Mayhall Fondren Blaize

Franchise agreement disputes are common in business litigation

Franchise litigation between franchisor and franchisee is common in Louisiana and elsewhere. There is often an inherent tension that develops between the local business and the franchisor, which may lead to business litigation. The tension may be partly because the franchisor is removed from the local business, but it often tries to exert powerful influence over that business due to its rights under the franchise agreement.

In one current dispute, a truck franchisor, Volvo Trucks, sued its franchisee Andy Mohr Truck Center with a breach of contract claim asserting that the local business did not live up to its obligations. Volvo claimed that Mohr failed to move into a new facility as requested by the franchisor. It also claimed that the franchisee did not meet its sales goals. Franchise contracts usually contain very demanding controls over the business practices of the local franchisee, and such control is often elusive to enforce by the franchisor and near impossible to meet by the franchisee.  

The suit, filed in 2012 in a federal district court, climaxed in 2015 with a $6.5 million jury verdict in favor of Mohr in its counterclaim against Volvo. Mohr charged that Volvo had not given Mohr the right to the larger retail discounts it had given to Mohr's competitors. The dealership asserted that it lost out on about 1300 truck sales because of Volvo's discriminatory treatment of Mohr.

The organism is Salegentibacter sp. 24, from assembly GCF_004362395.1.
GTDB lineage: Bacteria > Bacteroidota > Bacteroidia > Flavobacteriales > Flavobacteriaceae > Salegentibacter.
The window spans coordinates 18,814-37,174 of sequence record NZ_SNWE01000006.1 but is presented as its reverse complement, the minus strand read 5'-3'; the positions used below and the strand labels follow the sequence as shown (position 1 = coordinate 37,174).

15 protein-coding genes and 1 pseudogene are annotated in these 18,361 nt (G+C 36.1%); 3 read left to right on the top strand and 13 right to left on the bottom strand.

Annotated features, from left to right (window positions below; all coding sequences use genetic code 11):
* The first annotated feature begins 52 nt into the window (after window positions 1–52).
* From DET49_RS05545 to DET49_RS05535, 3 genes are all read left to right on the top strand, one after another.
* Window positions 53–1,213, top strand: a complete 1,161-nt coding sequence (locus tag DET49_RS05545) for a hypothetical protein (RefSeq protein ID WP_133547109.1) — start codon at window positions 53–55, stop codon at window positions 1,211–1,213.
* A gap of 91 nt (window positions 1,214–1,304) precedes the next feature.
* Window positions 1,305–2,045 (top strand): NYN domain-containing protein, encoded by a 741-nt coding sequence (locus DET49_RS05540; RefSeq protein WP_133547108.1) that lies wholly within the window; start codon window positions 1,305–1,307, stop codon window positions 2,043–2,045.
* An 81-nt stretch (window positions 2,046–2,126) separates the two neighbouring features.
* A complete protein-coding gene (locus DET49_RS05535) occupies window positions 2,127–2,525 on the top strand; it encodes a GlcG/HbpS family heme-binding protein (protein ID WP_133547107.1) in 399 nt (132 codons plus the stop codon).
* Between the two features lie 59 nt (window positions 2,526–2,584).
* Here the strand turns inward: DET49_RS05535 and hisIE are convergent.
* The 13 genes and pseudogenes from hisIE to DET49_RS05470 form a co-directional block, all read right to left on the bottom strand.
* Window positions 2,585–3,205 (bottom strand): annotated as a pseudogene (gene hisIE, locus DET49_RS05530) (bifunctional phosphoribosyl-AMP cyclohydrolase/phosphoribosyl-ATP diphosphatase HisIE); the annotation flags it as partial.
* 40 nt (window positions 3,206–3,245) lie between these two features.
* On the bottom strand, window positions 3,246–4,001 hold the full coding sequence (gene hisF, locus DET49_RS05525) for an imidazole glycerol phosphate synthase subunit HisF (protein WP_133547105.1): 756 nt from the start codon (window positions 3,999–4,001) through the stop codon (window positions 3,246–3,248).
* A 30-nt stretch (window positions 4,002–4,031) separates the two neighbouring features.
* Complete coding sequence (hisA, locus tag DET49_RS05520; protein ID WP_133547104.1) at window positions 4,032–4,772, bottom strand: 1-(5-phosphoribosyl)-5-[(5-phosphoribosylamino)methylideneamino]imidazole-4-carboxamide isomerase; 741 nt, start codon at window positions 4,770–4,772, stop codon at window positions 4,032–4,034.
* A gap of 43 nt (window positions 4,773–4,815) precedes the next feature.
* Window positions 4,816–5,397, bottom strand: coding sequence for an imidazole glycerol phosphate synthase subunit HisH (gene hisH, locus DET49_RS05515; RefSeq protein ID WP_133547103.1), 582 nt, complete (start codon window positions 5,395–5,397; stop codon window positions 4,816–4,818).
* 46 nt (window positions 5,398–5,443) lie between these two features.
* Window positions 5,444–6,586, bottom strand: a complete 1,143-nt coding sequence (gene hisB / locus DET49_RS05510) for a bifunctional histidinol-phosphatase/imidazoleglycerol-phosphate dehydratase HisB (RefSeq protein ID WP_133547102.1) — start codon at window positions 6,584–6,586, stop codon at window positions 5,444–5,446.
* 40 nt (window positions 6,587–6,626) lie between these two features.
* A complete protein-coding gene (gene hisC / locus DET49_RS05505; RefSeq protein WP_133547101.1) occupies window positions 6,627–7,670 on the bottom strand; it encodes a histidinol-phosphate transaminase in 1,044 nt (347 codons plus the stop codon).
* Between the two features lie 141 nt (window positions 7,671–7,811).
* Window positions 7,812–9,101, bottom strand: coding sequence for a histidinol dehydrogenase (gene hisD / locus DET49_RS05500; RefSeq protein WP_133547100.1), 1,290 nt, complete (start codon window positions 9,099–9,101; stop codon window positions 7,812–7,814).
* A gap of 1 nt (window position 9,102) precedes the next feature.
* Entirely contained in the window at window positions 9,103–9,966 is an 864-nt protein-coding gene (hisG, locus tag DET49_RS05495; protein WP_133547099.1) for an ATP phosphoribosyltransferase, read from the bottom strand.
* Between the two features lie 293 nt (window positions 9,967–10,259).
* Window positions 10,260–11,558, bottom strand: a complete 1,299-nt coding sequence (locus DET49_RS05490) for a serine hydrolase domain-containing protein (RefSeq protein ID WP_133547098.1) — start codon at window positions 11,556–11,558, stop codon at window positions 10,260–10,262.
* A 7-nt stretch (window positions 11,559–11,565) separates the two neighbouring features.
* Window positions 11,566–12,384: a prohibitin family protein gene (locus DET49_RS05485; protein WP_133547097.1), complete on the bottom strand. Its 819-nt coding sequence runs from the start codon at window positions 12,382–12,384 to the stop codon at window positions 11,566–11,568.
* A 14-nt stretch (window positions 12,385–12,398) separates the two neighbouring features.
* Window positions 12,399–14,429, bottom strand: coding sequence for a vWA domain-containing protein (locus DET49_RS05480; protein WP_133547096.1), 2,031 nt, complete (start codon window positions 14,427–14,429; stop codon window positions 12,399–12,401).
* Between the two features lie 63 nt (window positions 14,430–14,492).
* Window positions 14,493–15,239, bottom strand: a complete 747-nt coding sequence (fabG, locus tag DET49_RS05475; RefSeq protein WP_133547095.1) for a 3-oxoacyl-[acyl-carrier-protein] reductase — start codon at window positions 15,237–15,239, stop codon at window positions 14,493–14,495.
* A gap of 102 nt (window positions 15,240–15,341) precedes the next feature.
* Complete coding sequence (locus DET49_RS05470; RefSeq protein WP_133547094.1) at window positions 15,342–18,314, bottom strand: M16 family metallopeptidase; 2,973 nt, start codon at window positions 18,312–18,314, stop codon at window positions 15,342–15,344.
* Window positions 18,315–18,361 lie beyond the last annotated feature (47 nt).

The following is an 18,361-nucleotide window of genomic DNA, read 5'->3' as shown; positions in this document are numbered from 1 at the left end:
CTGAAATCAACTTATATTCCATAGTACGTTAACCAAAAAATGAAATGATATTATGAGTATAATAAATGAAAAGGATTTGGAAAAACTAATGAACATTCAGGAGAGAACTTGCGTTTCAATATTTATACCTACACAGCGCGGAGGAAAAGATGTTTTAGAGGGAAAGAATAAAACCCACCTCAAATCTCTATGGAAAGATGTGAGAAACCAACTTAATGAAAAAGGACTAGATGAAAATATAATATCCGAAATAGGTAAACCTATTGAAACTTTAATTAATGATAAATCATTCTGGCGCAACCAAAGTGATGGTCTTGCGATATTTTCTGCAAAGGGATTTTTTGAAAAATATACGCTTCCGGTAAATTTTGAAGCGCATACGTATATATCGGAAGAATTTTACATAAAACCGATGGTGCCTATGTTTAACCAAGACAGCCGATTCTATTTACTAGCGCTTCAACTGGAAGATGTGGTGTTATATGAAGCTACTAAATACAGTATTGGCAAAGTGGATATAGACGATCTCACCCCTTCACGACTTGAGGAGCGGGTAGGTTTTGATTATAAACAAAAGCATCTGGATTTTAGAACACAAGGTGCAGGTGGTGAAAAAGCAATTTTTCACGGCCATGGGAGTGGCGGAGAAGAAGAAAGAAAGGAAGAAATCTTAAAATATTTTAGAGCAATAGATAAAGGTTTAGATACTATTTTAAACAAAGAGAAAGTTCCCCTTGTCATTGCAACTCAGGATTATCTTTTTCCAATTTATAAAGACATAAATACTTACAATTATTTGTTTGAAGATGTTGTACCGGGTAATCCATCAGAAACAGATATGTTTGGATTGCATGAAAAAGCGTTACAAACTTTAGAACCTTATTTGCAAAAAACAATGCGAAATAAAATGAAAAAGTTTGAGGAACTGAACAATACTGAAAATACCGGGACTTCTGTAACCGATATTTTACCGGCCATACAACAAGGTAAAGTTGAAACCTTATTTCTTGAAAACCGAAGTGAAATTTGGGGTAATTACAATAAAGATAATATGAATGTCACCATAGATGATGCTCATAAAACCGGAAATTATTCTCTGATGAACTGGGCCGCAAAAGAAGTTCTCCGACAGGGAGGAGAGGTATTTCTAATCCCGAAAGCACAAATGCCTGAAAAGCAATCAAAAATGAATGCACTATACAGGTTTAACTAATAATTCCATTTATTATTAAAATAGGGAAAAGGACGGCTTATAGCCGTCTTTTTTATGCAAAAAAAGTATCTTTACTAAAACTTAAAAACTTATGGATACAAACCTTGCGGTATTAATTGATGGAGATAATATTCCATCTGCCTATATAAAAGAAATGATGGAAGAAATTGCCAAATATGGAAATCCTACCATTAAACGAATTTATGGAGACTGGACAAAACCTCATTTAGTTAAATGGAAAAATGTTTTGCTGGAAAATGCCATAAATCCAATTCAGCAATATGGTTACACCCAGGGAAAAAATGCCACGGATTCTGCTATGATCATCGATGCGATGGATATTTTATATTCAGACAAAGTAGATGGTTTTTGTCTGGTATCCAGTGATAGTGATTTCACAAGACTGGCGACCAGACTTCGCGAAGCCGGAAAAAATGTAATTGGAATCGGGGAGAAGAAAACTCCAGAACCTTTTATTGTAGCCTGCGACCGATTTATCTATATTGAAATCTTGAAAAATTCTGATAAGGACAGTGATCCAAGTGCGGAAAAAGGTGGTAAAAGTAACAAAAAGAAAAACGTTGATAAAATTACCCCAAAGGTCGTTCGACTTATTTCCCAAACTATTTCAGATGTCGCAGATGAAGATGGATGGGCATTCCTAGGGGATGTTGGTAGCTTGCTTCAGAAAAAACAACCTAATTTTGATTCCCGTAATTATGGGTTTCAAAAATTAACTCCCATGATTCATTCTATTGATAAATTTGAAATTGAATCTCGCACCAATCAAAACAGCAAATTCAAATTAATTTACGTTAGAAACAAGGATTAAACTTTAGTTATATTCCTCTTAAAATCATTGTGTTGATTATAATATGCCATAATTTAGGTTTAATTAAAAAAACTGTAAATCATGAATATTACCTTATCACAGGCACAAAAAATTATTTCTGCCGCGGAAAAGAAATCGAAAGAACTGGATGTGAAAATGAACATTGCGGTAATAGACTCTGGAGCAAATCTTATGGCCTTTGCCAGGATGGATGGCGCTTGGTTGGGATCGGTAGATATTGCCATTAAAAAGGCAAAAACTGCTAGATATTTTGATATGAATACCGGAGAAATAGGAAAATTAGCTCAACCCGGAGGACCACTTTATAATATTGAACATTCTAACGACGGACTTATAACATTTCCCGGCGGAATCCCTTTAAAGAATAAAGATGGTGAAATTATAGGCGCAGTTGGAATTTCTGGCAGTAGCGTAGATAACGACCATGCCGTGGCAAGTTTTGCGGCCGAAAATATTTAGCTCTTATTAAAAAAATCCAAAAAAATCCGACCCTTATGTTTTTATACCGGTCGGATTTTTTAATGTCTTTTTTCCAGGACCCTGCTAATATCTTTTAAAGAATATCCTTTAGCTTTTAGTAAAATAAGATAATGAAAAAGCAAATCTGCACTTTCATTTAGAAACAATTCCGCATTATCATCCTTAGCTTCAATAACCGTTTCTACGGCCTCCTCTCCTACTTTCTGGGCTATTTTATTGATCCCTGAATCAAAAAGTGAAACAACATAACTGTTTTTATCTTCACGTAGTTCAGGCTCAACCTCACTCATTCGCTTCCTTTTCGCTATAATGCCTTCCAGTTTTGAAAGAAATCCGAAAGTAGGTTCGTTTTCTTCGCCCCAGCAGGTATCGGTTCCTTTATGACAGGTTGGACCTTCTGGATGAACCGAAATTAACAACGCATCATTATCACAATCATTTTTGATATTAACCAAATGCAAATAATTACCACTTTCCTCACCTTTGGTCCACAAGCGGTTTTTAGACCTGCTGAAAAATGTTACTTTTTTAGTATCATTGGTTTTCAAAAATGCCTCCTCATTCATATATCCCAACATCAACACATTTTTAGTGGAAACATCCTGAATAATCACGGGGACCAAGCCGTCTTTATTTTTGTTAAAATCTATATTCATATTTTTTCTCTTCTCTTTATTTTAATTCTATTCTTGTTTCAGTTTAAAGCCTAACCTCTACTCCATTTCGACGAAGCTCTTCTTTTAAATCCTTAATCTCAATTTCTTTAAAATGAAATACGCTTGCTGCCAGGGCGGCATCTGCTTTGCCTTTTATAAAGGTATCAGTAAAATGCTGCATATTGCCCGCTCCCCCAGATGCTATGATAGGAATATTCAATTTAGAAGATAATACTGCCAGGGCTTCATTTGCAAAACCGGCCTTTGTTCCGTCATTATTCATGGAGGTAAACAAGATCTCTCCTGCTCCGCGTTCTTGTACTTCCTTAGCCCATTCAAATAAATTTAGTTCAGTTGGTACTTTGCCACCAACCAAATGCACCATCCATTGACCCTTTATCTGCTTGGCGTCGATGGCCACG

The verdict also may have reflected losses from Mohr's claim that Volvo failed to give it a Mack Trucks franchise that it had promised. The jury had found that the franchisor had violated the Deceptive Franchise Practices Act. A form of that legislation exists generally in most states, including Louisiana. The United States Court of Appeals will hear the appeal of this business litigation matter filed by Volvo.

Source:, "Volvo Truck Dealer Wants Court to Uphold $6.5 Million Award", Clarissa Hawes, Oct. 19, 2016

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